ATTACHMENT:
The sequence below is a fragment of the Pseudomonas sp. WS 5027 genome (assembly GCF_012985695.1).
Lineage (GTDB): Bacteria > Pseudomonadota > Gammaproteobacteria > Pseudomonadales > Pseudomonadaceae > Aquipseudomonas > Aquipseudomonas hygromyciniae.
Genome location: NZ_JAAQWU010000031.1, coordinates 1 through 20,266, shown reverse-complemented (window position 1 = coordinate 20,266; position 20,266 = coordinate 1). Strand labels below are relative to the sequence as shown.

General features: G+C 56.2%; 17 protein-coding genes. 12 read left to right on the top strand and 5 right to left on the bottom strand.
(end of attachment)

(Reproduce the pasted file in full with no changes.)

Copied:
The sequence below is a fragment of the Pseudomonas sp. WS 5027 genome (assembly GCF_012985695.1).
Lineage (GTDB): Bacteria > Pseudomonadota > Gammaproteobacteria > Pseudomonadales > Pseudomonadaceae > Aquipseudomonas > Aquipseudomonas hygromyciniae.
Genome location: NZ_JAAQWU010000031.1, coordinates 1 through 20,266, shown reverse-complemented (window position 1 = coordinate 20,266; position 20,266 = coordinate 1). Strand labels below are relative to the sequence as shown.

General features: G+C 56.2%; 17 protein-coding genes. 12 read left to right on the top strand and 5 right to left on the bottom strand.